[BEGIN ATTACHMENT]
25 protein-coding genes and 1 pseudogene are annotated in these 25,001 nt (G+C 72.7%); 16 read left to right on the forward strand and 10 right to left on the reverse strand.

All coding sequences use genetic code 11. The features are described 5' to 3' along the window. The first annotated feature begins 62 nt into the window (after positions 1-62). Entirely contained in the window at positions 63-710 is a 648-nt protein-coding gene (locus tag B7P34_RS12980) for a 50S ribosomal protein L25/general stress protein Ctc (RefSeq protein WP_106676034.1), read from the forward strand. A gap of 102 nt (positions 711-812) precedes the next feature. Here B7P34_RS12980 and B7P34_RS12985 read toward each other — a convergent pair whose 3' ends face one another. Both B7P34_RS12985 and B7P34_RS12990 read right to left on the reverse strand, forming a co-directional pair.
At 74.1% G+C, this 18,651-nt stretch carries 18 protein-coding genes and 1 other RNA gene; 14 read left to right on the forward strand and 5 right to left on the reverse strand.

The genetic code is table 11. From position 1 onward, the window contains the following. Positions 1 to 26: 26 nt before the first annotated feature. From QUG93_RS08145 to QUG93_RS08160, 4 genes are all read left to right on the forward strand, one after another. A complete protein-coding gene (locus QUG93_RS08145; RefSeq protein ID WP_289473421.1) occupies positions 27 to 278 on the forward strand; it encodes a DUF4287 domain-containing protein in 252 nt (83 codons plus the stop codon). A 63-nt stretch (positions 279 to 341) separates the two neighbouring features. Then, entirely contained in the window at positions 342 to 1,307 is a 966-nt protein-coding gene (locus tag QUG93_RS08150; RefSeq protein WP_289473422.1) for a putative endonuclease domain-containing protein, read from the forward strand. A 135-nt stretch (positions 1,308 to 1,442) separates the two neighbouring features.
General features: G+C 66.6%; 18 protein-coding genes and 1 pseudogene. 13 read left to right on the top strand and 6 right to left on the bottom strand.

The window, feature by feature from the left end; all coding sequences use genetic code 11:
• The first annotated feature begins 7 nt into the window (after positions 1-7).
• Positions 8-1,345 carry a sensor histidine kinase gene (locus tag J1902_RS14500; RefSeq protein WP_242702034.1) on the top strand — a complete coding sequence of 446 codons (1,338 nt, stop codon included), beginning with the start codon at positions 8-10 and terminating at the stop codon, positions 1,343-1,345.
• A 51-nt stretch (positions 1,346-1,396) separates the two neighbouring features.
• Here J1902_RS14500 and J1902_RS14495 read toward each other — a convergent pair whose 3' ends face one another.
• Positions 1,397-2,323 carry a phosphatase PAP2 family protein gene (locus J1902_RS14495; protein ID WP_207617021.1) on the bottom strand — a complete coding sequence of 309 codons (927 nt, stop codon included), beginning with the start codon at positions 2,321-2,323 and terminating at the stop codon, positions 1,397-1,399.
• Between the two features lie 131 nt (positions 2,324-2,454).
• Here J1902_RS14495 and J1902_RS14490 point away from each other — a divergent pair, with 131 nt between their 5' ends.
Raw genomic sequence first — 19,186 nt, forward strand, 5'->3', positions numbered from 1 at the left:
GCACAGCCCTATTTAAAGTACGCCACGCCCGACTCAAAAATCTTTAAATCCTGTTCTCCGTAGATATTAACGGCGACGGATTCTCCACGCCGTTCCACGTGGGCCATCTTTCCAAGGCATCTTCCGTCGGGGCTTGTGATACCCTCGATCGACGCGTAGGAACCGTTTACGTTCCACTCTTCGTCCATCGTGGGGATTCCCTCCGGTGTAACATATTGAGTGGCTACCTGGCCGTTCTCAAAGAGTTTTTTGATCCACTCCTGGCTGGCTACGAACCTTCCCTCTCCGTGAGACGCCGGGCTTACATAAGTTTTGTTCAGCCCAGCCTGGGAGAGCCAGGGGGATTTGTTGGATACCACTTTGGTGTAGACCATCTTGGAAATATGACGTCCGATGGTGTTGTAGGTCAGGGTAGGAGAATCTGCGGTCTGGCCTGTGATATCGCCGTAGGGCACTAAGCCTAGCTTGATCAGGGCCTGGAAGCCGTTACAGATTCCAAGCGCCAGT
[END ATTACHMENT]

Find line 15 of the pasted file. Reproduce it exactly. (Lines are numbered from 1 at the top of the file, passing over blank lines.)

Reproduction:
GCACAGCCCTATTTAAAGTACGCCACGCCCGACTCAAAAATCTTTAAATCCTGTTCTCCGTAGATATTAACGGCGACGGATTCTCCACGCCGTTCCACGTGGGCCATCTTTCCAAGGCATCTTCCGTCGGGGCTTGTGATACCCTCGATCGACGCGTAGGAACCGTTTACGTTCCACTCTTCGTCCATCGTGGGGATTCCCTCCGGTGTAACATATTGAGTGGCTACCTGGCCGTTCTCAAAGAGTTTTTTGATCCACTCCTGGCTGGCTACGAACCTTCCCTCTCCGTGAGACGCCGGGCTTACATAAGTTTTGTTCAGCCCAGCCTGGGAGAGCCAGGGGGATTTGTTGGATACCACTTTGGTGTAGACCATCTTGGAAATATGACGTCCGATGGTGTTGTAGGTCAGGGTAGGAGAATCTGCGGTCTGGCCTGTGATATCGCCGTAGGGCACTAAGCCTAGCTTGATCAGGGCCTGGAAGCCGTTACAGATTCCAAGCGCCAGT